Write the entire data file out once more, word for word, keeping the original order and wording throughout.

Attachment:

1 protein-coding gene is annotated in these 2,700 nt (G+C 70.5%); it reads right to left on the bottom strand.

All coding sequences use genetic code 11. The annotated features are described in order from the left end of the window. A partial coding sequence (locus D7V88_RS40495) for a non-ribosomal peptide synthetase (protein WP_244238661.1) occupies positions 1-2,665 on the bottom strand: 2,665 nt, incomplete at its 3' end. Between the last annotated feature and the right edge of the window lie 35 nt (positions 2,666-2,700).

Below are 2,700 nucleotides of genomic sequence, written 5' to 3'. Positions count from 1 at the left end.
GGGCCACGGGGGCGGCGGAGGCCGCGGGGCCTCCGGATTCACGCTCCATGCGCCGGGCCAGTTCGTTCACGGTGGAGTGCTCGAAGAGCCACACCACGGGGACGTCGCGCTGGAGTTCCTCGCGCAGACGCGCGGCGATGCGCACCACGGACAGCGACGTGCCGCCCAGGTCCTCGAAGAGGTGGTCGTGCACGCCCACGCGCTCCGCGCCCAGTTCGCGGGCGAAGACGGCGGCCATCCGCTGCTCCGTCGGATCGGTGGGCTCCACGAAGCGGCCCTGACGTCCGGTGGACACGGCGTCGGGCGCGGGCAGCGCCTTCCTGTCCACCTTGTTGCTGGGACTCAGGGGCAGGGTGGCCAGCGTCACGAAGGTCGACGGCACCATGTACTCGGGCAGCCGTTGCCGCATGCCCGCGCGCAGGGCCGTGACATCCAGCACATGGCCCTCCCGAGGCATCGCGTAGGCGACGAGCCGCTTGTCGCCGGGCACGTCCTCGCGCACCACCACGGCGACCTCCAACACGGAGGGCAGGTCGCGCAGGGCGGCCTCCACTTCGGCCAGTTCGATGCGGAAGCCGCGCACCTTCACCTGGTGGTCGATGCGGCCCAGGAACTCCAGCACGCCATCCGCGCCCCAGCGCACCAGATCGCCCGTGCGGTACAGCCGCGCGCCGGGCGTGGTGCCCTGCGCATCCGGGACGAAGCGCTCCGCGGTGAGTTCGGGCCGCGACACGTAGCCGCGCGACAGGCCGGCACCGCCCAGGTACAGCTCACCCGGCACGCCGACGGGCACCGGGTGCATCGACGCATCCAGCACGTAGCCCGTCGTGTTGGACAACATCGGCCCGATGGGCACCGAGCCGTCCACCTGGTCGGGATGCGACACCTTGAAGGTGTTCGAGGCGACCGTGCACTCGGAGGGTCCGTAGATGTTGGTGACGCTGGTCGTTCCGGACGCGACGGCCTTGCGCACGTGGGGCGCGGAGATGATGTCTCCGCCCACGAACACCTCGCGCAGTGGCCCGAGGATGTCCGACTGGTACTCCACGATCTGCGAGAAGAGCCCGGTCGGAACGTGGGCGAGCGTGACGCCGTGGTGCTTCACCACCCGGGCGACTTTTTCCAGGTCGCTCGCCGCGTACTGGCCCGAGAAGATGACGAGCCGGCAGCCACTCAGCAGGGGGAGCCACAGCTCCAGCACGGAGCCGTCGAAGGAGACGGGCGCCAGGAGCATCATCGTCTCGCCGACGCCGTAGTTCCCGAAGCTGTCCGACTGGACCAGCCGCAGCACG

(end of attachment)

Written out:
1 protein-coding gene is annotated in these 2,700 nt (G+C 70.5%); it reads right to left on the bottom strand.

All coding sequences use genetic code 11. The annotated features are described in order from the left end of the window. A partial coding sequence (locus D7V88_RS40495) for a non-ribosomal peptide synthetase (protein WP_244238661.1) occupies positions 1-2,665 on the bottom strand: 2,665 nt, incomplete at its 3' end. Between the last annotated feature and the right edge of the window lie 35 nt (positions 2,666-2,700).

Below are 2,700 nucleotides of genomic sequence, written 5' to 3'. Positions count from 1 at the left end.
GGGCCACGGGGGCGGCGGAGGCCGCGGGGCCTCCGGATTCACGCTCCATGCGCCGGGCCAGTTCGTTCACGGTGGAGTGCTCGAAGAGCCACACCACGGGGACGTCGCGCTGGAGTTCCTCGCGCAGACGCGCGGCGATGCGCACCACGGACAGCGACGTGCCGCCCAGGTCCTCGAAGAGGTGGTCGTGCACGCCCACGCGCTCCGCGCCCAGTTCGCGGGCGAAGACGGCGGCCATCCGCTGCTCCGTCGGATCGGTGGGCTCCACGAAGCGGCCCTGACGTCCGGTGGACACGGCGTCGGGCGCGGGCAGCGCCTTCCTGTCCACCTTGTTGCTGGGACTCAGGGGCAGGGTGGCCAGCGTCACGAAGGTCGACGGCACCATGTACTCGGGCAGCCGTTGCCGCATGCCCGCGCGCAGGGCCGTGACATCCAGCACATGGCCCTCCCGAGGCATCGCGTAGGCGACGAGCCGCTTGTCGCCGGGCACGTCCTCGCGCACCACCACGGCGACCTCCAACACGGAGGGCAGGTCGCGCAGGGCGGCCTCCACTTCGGCCAGTTCGATGCGGAAGCCGCGCACCTTCACCTGGTGGTCGATGCGGCCCAGGAACTCCAGCACGCCATCCGCGCCCCAGCGCACCAGATCGCCCGTGCGGTACAGCCGCGCGCCGGGCGTGGTGCCCTGCGCATCCGGGACGAAGCGCTCCGCGGTGAGTTCGGGCCGCGACACGTAGCCGCGCGACAGGCCGGCACCGCCCAGGTACAGCTCACCCGGCACGCCGACGGGCACCGGGTGCATCGACGCATCCAGCACGTAGCCCGTCGTGTTGGACAACATCGGCCCGATGGGCACCGAGCCGTCCACCTGGTCGGGATGCGACACCTTGAAGGTGTTCGAGGCGACCGTGCACTCGGAGGGTCCGTAGATGTTGGTGACGCTGGTCGTTCCGGACGCGACGGCCTTGCGCACGTGGGGCGCGGAGATGATGTCTCCGCCCACGAACACCTCGCGCAGTGGCCCGAGGATGTCCGACTGGTACTCCACGATCTGCGAGAAGAGCCCGGTCGGAACGTGGGCGAGCGTGACGCCGTGGTGCTTCACCACCCGGGCGACTTTTTCCAGGTCGCTCGCCGCGTACTGGCCCGAGAAGATGACGAGCCGGCAGCCACTCAGCAGGGGGAGCCACAGCTCCAGCACGGAGCCGTCGAAGGAGACGGGCGCCAGGAGCATCATCGTCTCGCCGACGCCGTAGTTCCCGAAGCTGTCCGACTGGACCAGCCGCAGCACG